In 'The Book Of Glenbuchat' Douglas Simpson states that Badenyon is said to have been the property of the Muats of Abergeldie. This perhaps explains the choice of this site for the challenge.
At this place Forbes killed Muat and here there was a monument set up which is called Clachmuat, or Muat's stone to this day. The place where Muat fell is marked by a grey stone, and the hill on the opposite side of the Bucket is still called Ladylea, the young heiress having watched the progress of the struggle from that eminence.
Muat's Stone, a rough undressed stone extant in 1866 and said to mark the place where a local laird Muat was killed in a sword fight with another laird. About 1868, Alexander Walker dug around the stone and found a late 14/15th century dagger which is now in Banff Museum. Muat's Stone was extant until about 15 years ago when a landslide either swept it away or buried it. The tradition is still known locally.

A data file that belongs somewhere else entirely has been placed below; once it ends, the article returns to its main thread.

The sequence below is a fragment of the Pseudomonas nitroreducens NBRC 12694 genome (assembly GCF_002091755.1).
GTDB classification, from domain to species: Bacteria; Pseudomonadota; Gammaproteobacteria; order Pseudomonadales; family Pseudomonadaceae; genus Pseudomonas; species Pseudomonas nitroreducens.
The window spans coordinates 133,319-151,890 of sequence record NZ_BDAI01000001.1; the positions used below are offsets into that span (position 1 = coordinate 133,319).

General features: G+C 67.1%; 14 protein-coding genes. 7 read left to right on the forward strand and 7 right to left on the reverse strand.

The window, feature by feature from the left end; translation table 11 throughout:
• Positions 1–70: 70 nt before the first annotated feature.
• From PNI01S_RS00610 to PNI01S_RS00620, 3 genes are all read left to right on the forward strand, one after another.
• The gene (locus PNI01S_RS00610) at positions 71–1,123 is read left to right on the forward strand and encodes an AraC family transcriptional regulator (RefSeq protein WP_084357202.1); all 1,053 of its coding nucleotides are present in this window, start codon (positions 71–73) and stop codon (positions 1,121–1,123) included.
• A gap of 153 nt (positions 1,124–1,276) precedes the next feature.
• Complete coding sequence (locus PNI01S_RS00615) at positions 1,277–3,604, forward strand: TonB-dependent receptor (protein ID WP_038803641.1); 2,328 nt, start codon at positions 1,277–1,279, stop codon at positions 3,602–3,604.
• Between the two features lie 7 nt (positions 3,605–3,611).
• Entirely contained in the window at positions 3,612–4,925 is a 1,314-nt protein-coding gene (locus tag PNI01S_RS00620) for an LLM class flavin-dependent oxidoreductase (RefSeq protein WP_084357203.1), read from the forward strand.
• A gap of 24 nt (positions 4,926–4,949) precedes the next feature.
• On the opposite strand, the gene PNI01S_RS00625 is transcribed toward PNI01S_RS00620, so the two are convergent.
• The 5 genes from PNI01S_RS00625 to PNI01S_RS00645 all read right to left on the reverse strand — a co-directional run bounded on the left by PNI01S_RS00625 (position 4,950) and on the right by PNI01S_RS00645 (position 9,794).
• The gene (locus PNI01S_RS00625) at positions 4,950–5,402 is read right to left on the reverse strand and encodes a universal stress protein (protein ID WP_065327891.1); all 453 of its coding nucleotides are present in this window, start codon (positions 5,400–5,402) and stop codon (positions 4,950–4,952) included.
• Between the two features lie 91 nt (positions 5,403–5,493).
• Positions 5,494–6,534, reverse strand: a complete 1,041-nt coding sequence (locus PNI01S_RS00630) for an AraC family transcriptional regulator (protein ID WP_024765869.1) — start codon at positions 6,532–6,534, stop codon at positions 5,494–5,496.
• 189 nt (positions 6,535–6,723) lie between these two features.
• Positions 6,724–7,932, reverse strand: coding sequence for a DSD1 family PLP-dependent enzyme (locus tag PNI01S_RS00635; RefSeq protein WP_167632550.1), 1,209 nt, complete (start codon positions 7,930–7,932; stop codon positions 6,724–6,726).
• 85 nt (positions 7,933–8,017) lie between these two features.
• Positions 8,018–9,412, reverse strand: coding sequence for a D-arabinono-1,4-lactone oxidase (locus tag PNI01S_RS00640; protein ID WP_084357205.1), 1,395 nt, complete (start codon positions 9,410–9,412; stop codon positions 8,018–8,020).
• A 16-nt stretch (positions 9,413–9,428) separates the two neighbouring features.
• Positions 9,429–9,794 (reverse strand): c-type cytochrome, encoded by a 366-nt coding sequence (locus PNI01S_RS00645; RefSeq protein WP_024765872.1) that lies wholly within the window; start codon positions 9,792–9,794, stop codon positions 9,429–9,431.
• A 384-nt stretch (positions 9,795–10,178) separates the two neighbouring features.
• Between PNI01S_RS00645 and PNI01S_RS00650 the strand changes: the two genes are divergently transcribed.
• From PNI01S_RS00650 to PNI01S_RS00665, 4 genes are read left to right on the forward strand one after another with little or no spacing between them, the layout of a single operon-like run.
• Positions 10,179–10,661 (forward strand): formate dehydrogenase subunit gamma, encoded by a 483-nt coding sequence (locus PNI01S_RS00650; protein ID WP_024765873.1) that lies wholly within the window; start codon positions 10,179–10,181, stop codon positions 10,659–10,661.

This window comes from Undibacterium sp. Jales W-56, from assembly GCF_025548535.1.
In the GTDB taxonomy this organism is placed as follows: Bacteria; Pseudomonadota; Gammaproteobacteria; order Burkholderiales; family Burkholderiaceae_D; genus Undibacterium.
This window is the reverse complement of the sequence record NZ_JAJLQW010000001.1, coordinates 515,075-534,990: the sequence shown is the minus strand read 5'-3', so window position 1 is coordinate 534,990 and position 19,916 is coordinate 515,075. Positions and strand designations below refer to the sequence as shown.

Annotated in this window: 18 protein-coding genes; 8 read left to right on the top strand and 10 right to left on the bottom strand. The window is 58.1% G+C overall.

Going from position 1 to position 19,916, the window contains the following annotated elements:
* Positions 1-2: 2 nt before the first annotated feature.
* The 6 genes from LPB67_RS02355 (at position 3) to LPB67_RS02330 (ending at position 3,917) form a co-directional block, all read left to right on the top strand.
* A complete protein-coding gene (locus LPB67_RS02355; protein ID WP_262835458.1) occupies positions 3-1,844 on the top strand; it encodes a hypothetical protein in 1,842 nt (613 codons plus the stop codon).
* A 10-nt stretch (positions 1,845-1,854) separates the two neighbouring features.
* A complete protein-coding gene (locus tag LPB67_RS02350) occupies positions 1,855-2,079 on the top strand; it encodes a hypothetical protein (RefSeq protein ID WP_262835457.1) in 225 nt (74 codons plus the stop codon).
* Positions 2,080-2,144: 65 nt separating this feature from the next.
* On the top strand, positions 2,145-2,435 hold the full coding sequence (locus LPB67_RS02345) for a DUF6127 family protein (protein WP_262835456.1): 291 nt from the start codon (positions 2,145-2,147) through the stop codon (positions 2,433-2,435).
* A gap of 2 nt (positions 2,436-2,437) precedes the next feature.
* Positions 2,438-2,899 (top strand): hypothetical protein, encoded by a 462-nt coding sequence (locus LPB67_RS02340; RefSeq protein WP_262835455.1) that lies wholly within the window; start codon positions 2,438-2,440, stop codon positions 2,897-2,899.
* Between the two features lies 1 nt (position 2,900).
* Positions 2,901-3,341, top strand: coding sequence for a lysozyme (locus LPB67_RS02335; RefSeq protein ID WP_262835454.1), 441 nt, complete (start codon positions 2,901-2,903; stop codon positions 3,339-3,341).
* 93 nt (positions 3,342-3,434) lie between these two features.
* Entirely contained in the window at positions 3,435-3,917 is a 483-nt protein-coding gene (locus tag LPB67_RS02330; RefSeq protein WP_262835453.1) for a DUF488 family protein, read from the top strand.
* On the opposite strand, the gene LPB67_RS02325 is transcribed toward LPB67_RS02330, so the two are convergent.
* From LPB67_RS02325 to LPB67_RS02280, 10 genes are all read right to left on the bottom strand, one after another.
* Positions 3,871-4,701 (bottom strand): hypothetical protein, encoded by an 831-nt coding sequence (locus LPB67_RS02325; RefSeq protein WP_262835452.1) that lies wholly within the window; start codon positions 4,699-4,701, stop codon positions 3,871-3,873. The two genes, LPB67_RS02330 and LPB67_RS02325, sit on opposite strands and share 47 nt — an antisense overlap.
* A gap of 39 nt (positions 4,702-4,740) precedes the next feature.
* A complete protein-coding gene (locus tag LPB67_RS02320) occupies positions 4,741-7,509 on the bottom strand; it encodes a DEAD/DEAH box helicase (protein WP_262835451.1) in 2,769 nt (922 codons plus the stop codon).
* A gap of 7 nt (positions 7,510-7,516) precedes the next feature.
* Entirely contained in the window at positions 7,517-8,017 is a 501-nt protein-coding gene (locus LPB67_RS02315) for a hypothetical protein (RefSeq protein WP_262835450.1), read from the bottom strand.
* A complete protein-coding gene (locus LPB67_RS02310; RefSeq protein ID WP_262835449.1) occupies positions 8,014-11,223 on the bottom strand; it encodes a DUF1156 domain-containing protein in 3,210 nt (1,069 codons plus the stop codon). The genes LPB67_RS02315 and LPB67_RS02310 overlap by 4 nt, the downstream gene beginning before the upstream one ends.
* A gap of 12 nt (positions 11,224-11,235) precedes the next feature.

Visited by OS (N K B) 4 September 1968.
Nothing now remains to indicate the precise position of this stone, which originally lay near the foot of the S-facing scarp of the river-cliff that rises above the Coulins Burn at a point 260m ENE of Glenbuchat Lodge (OS 6-inch map, Aberdeenshire, 1st and 2nd editions, 1869 and 1903 respectively, sheet l). Such a location is consistent with Simpson's account, which describes it as standing '...within a plantation on the right-hand side of the drive leading to the Upper Lodge, ... [in a] ... natural amphitheatre formed by a deep embayment of the old terrace of the Coulin's Burn'. Simpson reports that the original stone was broken up for building purposes, but was then replaced with another.
Visited by RCAHMS (ATW), 15 May 1997.
W D Simpson 1942)
Picture added on 20 April 2010 at 16:17